CASHLESS VERSUS CASH
Mobile-payments company Liquid Group, however, argues that e-wallets are more secure than credit cards or cash, as they are equipped with features such as a password or a personal identification number.
The company’s chief executive officer Jeremy Tan said: “When you lose your card or cash, it’s essentially gone. Whereas your phone, the first order or the first assumption is that the app in your phone has a certain degree of security.”
He highlighted that consumers can track their transactions, and in the event of a fraud, the mobile payment company can trace the hacking.
Every single transfer is… trackable. So we tend to feel it’s very silly if (someone) tries to hack into a digital wallet and move things around or pay (money into) different accounts.
“For us to find you is, I’d say, instant,” he said.
DBS Bank, which launched e-wallet PayLah! in 2014 and allowed mobile QR code transactions this year, said that to protect its customers’ money, it has introduced biometric verification, the first in Singapore with a Touch ID login that uses a fingerprint to access the e-wallet.
DBS head of cards and unsecured loans Anthony Seow also explained that customers can set a limit to how much money they want their e-wallet to hold.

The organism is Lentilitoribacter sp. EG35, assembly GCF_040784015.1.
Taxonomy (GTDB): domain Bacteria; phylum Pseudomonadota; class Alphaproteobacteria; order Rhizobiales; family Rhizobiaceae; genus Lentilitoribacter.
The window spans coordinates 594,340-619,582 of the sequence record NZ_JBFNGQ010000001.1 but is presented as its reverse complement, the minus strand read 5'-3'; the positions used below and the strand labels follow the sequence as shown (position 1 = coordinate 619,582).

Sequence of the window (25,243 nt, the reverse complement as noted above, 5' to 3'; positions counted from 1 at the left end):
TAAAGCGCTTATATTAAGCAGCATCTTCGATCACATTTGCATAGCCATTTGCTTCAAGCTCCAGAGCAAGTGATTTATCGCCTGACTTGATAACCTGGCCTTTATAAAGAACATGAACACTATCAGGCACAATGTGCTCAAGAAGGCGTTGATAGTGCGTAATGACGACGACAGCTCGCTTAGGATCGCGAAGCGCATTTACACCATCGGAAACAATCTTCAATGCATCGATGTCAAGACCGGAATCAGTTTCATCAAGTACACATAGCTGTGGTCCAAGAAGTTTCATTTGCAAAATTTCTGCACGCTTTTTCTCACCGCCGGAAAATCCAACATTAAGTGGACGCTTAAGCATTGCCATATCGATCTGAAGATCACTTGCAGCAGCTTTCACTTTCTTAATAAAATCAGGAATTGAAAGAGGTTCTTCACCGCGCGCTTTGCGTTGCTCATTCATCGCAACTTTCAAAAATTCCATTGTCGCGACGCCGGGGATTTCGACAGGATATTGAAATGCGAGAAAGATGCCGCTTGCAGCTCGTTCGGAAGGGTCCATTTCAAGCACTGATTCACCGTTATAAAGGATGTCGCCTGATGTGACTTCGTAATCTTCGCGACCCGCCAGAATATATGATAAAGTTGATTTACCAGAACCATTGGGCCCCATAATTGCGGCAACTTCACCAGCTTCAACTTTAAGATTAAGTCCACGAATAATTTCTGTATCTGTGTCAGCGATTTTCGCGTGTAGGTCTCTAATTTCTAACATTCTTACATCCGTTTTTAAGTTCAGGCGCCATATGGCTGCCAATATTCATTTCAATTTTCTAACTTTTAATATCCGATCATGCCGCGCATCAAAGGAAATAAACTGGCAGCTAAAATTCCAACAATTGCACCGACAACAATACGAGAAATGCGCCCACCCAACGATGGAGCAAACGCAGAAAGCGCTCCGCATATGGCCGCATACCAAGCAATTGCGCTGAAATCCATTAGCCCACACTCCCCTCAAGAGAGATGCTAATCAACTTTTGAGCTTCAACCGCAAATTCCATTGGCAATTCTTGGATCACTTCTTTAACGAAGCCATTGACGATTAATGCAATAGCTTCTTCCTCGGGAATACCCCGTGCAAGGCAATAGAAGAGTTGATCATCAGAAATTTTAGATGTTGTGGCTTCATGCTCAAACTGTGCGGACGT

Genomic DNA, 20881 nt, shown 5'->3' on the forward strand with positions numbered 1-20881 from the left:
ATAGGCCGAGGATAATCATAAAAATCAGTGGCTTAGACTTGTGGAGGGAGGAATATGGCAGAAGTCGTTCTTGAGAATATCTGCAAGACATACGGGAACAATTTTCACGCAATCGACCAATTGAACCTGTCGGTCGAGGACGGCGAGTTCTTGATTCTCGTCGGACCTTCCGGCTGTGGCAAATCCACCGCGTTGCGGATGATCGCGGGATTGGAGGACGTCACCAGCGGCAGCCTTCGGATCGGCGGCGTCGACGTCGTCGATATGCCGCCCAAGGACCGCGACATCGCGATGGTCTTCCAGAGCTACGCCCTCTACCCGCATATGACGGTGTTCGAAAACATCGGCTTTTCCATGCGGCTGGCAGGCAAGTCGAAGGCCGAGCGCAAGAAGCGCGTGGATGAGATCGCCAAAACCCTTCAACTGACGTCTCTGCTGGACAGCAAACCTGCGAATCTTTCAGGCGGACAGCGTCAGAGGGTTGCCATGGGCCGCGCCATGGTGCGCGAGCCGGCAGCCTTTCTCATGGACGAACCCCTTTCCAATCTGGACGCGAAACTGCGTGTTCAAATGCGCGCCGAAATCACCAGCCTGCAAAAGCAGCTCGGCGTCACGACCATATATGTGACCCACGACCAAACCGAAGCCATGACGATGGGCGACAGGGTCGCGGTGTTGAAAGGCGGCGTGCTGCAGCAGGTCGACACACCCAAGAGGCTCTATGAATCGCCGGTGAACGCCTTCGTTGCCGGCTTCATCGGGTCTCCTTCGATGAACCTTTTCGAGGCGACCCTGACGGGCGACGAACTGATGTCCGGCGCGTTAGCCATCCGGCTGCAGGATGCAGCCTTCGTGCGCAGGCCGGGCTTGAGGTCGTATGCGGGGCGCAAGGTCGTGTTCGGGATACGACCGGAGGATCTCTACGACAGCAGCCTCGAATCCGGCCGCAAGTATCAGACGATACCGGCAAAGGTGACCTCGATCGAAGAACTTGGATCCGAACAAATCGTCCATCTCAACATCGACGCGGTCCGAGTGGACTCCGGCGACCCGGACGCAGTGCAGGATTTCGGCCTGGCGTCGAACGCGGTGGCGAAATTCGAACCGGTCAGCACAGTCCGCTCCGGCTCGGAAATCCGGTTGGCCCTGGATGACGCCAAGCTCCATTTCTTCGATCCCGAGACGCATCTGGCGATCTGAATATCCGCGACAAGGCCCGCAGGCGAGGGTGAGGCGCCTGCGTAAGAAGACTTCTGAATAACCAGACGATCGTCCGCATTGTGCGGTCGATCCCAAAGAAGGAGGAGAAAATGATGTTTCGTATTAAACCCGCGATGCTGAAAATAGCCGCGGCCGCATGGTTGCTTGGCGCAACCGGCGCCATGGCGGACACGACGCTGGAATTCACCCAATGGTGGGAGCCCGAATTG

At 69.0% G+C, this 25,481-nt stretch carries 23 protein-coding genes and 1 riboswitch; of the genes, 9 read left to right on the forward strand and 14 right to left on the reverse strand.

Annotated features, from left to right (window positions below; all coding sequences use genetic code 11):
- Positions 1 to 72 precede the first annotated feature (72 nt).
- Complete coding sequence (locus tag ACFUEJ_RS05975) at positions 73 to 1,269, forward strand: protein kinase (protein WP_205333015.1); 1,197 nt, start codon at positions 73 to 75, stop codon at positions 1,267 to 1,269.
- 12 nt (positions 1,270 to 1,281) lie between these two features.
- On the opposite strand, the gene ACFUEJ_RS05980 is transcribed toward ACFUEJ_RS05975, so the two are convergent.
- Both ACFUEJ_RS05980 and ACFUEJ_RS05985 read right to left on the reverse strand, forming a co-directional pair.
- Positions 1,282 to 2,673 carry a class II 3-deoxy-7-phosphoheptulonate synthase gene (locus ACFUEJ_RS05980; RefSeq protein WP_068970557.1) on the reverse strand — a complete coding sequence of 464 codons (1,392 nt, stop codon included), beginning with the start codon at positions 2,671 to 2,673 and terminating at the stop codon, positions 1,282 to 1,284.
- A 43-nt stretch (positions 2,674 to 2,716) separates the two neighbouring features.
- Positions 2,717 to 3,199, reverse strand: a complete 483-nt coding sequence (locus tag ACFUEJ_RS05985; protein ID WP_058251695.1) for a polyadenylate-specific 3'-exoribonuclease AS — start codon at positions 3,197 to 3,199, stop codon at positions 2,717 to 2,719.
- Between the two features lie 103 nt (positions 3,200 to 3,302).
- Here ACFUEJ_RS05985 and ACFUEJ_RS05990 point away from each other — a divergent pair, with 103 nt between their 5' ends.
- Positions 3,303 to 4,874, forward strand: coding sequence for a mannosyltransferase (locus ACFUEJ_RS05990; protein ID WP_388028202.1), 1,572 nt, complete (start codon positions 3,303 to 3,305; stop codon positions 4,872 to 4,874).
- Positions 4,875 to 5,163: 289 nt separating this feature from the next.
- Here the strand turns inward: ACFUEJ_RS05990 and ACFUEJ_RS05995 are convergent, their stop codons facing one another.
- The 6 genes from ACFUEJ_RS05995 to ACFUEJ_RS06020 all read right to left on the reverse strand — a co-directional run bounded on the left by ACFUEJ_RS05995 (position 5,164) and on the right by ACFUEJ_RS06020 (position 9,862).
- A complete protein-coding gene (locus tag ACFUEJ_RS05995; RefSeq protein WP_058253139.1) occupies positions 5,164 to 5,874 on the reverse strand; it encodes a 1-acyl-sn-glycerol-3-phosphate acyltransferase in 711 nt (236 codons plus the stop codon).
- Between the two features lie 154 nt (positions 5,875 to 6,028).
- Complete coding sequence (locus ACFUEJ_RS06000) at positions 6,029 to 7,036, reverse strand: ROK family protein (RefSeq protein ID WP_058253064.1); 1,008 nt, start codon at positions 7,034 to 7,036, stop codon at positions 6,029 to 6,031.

“Let’s say you set it at $100. Then technically, (if) anybody has sent you, say, $300, only $100 would stay in there. The other $200 would go into your bank account,” he said.
‘FIRE DRILLS’ ON YOUR PHONE
Singapore has a mobile phone penetration rate of 150 per cent, the highest in Southeast Asia. But it seems that users are not doing enough to protect their phones from cyber threats.
According to a Cyber Security Agency of Singapore (CSA) survey, one in three Singaporeans do not have anti-virus software on their phones.
Crammed with personal and financial information, phones today have become a treasure trove of passwords, personal notes as well as credit card and log-on details. And the security stakes are growing.
Cybercrimes here nearly doubled between 2014 and last year, rising from 7.9 to 13.7 per cent of all crimes, according to the inaugural Singapore Cyber Landscape report this year.